She said she appreciated how "transparent" I was when it came to talking about the challenges and rewards of freelancing. I suppose she has a point. I talk about money. I'm honest about what I receive in advances, and I try to educate readers about what royalties are and how they work. I even share the mistakes I make and even post (cringe-worthy) queries and other submissions I've made in the past.
But I admit that I do try to put a positive spin on things. I think part of success--especially when you're self-employed, and especially as a writer (which comes with it all kinds of starving-artist-in-the -garrett connotations)--involves always presenting a positive face to the world.
But I have days where I really don't want to freelance anymore. And like any freelancer, I suffer setbacks. I'm experiencing one now. At the beginning of the summer, I was offered a lucrative ghosting gig--to the tune of $15,000. That's not a lot of money to ghostwrite an entire book, but I had a highly motivated client who agreed to write the draft chapters, based on her research, and then hand them off to me. I would then reorganize, edit, rewrite, and ask for missing/additional information as necessary. It would still be an aggressive deadline but one that I could make, averaging at least one chapter a week to finish the book in less than 12 weeks.
Long story much shorter, I've done a great job. But for reasons outside my control, it looks like I won't be finishing the book. That's a problem for several reasons. First, I set aside the whole summer for this gig (turning down other work in the process), and now I'm looking at about six weeks' worth of lost work time--not to mention a loss of about $9,000.
Losing that expected income is a blow, because I admit I've already mentally spent some (okay, a lot) of that money. I'd planned to pay for our family vacation and to fund some work on our house with it. Plus the gig meant that I didn't have to market my ass off for a few weeks.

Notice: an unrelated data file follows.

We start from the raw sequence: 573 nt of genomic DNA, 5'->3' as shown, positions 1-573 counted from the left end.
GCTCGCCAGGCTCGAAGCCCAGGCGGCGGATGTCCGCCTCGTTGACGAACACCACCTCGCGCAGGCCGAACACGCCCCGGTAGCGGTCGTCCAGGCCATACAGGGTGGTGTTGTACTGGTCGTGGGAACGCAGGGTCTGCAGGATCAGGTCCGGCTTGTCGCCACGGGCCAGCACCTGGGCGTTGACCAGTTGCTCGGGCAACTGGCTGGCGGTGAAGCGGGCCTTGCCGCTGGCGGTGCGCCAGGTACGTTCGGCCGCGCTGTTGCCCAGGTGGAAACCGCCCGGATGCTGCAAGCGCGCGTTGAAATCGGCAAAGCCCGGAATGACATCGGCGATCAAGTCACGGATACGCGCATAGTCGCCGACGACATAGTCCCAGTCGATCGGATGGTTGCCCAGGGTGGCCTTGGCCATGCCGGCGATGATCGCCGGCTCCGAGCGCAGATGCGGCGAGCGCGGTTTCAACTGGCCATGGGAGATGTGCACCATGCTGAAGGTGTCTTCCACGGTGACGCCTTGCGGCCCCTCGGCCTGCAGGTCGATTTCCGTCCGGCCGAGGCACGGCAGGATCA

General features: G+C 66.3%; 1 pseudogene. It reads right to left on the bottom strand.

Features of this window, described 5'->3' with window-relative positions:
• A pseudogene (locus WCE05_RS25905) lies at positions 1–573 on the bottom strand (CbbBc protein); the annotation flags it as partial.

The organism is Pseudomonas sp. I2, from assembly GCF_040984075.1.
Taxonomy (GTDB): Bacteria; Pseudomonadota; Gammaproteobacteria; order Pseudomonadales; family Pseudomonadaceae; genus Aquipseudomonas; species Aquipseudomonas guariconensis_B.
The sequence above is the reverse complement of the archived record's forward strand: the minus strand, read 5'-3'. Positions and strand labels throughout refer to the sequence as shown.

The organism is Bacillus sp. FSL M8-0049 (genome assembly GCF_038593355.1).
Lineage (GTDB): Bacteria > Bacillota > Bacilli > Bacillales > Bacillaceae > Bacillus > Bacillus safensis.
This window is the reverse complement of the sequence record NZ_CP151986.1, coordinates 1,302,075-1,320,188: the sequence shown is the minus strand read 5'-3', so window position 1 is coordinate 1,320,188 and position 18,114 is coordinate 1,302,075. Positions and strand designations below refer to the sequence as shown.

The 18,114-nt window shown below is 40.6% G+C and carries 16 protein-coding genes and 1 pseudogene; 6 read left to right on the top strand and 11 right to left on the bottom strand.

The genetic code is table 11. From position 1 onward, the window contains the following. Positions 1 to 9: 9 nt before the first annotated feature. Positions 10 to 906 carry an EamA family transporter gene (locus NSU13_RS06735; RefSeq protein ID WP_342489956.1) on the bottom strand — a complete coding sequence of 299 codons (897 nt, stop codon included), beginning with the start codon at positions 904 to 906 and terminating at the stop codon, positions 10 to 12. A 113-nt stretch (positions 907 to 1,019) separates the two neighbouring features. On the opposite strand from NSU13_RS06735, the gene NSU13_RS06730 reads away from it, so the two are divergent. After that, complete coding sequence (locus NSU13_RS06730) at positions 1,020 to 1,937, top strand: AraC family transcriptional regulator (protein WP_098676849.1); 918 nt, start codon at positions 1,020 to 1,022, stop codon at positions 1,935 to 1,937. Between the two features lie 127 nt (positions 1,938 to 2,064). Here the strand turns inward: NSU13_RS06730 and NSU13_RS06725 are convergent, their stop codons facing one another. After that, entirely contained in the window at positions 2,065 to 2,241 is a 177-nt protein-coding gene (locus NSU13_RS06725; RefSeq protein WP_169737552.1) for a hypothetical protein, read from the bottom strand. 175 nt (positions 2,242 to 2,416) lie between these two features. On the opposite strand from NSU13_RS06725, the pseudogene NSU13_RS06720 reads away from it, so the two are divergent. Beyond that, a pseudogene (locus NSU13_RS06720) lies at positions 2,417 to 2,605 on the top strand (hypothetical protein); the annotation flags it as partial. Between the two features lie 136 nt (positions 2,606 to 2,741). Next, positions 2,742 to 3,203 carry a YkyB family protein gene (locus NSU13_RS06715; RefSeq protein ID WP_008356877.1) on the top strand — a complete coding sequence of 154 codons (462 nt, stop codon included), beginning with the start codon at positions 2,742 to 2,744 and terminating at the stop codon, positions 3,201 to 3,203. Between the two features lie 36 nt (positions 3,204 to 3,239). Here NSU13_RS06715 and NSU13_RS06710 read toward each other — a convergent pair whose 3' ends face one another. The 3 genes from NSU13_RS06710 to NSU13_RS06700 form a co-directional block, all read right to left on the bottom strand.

But you know what? This is a good reminder that you never count your chickens before they hatch. Within a few hours of getting this news, I had already done three things:
1. Reached out to several potential big projects I'm still in the running for, to remind them that I'm available/interested in the work;
2. Touched base with my handful of regular clients, to drum up new freelance business; and
3. Created a list of new promotion ideas for Improvise Press. One of my latest special offers for readers to buy my super-helpful freelancing books, Dollars and Deadlines: Make Money Writing Articles for Print and Online Markets, and Six-Figure Freelancing: The Writer's Guide to Making More Money as a Freelance Writer, Second Edition, at a discount produced a surge of sales. With an imminent work slowdown, it's time to reboot those sales and spark new interest in these titles. That will help bring money in in the short-term AND create a successful publishing company in the long-term.
So the latest offer? It's half off these two popular books (two more IP titles are currently in the works! Woo hoo!) if you order directly from Improvise Press and use the discount code CHICKENS (all caps). I'll be shipping books out every day for the next two weeks, so get your orders in soon!
As with all of my special offers, this is only available for a limited time. Coming up next, more advice from the trenches about how to write better queries, get more work, and succeed as a freelancer today.
**Got a freelance question? Comment here and I'll be happy to answer it. :) Thanks for reading, and for supporting my work. :)
Sorry for the loss of the project. You're definitely an inspiration to freelancers. :)ReplyDelete